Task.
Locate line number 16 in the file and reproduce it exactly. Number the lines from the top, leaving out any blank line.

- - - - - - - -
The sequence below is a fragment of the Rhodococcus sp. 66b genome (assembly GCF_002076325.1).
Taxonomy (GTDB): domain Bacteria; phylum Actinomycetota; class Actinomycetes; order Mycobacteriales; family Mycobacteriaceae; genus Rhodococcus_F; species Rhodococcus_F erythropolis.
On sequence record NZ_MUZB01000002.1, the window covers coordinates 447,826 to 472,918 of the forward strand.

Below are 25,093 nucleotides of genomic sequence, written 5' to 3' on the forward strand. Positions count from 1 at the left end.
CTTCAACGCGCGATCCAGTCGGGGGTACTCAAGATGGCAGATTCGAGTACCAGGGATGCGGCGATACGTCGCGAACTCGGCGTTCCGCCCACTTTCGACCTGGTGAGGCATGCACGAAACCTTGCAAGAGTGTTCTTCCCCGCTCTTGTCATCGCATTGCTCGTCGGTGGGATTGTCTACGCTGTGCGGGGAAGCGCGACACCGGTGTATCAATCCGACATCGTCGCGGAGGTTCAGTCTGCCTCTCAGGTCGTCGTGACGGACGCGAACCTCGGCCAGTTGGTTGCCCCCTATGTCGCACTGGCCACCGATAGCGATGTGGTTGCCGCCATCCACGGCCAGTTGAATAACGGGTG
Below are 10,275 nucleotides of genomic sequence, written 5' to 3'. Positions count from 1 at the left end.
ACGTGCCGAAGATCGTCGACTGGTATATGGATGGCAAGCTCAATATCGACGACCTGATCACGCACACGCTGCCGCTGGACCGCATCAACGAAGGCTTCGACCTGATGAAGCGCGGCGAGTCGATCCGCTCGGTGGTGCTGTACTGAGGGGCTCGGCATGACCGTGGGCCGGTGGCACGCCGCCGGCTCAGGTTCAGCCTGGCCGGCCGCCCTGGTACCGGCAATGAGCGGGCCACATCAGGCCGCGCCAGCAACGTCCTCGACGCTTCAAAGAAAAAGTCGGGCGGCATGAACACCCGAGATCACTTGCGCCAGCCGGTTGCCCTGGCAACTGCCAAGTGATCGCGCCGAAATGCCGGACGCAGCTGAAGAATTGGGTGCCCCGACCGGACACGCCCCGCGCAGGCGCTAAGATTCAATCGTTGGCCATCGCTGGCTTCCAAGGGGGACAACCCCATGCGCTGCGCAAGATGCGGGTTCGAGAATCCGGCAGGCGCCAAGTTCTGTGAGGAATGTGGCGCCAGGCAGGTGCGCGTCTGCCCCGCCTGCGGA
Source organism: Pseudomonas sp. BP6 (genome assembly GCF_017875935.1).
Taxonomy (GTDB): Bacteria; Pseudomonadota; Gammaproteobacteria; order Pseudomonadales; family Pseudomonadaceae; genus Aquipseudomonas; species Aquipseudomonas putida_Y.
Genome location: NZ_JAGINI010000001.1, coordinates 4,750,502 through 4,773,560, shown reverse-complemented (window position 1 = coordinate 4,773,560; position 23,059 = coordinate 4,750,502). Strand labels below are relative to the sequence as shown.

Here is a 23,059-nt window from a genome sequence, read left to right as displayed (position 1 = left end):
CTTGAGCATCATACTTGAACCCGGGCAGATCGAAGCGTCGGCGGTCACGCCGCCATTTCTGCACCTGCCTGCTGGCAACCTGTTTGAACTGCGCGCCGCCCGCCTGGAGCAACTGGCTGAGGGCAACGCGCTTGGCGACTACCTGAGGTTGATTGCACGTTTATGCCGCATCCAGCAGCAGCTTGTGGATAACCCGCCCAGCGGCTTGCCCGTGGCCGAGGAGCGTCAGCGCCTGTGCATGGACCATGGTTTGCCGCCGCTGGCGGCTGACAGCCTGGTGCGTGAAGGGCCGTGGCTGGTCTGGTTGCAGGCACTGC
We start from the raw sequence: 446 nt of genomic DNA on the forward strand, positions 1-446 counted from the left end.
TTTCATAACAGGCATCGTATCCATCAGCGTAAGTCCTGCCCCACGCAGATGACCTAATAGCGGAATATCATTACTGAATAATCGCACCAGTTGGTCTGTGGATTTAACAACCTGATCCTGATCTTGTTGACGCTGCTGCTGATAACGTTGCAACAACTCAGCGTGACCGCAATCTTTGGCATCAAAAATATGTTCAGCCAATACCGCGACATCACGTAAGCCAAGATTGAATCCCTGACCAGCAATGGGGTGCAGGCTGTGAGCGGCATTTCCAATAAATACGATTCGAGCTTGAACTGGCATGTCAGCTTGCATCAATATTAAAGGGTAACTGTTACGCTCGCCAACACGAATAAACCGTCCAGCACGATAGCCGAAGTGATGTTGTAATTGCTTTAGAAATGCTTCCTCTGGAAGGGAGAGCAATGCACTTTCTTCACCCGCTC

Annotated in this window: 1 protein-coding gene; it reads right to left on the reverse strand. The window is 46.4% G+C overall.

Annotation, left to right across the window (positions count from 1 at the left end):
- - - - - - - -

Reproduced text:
Annotation, left to right across the window (positions count from 1 at the left end):